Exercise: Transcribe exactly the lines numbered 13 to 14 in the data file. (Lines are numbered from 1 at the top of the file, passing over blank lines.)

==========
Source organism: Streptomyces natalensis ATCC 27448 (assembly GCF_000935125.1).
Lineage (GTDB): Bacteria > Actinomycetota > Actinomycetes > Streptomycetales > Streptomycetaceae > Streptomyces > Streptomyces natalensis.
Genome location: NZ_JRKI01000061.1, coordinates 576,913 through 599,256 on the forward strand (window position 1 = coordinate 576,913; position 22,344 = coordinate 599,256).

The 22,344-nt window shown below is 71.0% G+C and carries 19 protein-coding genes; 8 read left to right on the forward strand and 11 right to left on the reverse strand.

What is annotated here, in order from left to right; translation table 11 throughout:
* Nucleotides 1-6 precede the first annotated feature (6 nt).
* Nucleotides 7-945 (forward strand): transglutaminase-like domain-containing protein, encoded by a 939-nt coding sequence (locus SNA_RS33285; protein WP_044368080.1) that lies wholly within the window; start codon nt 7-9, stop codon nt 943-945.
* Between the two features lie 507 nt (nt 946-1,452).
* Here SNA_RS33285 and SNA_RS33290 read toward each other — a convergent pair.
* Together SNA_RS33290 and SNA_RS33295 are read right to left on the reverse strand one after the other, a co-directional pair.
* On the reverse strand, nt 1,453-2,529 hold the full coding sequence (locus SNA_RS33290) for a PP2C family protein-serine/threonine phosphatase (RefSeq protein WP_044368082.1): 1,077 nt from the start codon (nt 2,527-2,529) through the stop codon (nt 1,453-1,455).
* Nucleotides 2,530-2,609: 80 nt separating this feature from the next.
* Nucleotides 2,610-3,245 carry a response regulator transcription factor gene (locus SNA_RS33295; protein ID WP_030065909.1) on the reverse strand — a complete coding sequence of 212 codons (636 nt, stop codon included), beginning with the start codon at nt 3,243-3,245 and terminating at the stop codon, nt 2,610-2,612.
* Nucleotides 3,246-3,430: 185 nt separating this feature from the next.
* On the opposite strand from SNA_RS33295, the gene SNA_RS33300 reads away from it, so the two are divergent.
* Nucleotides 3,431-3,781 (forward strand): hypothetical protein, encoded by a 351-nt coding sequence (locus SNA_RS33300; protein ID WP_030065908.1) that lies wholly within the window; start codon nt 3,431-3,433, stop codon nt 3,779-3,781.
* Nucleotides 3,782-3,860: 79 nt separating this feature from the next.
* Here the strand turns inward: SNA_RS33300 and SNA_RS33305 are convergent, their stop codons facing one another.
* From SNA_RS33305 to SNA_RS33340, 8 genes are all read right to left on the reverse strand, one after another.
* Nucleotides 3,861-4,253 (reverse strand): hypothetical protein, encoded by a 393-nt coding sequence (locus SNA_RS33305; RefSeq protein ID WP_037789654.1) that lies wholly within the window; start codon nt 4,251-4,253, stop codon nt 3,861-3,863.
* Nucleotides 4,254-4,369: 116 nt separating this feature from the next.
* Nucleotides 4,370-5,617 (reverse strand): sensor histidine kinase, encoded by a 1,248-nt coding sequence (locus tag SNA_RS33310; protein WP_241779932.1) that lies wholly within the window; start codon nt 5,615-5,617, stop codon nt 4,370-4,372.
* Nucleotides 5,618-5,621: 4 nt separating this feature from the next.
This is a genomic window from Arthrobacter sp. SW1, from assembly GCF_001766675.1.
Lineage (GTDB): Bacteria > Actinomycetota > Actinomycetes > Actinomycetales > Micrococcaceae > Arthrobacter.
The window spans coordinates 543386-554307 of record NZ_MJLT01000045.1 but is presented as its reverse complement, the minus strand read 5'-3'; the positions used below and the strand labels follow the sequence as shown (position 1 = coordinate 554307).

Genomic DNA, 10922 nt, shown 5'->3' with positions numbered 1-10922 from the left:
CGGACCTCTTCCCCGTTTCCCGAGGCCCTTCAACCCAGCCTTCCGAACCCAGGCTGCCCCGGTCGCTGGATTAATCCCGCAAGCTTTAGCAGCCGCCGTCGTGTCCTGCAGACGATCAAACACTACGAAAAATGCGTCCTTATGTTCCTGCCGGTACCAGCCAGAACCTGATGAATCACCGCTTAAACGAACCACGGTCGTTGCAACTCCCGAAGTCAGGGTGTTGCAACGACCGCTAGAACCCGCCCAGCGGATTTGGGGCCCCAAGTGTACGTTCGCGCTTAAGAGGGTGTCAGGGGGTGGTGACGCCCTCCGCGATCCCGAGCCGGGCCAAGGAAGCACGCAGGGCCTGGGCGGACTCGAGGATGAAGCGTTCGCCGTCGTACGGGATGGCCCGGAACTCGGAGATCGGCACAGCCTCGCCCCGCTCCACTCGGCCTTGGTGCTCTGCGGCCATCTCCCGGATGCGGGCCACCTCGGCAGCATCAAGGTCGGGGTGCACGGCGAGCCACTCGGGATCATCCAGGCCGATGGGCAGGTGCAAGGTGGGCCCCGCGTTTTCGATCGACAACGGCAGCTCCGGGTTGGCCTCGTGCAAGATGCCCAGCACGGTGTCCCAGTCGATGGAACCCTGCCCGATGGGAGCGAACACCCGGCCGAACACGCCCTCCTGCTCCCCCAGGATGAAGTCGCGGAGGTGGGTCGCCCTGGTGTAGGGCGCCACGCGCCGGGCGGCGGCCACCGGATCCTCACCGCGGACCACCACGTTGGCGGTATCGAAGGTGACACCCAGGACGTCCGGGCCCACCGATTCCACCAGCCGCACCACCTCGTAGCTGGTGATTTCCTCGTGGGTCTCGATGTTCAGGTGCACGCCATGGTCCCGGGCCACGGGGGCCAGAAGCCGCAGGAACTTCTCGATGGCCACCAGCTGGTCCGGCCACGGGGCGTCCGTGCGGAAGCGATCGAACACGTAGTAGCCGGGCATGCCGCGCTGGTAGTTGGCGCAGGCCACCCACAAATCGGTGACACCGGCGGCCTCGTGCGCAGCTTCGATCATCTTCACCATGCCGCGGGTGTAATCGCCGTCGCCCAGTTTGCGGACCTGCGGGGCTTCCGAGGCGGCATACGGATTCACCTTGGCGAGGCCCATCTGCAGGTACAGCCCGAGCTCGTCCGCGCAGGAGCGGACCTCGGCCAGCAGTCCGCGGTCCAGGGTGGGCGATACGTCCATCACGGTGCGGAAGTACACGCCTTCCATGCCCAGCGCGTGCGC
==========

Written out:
* Nucleotides 2,610-3,245 carry a response regulator transcription factor gene (locus SNA_RS33295; protein ID WP_030065909.1) on the reverse strand — a complete coding sequence of 212 codons (636 nt, stop codon included), beginning with the start codon at nt 3,243-3,245 and terminating at the stop codon, nt 2,610-2,612.
* Nucleotides 3,246-3,430: 185 nt separating this feature from the next.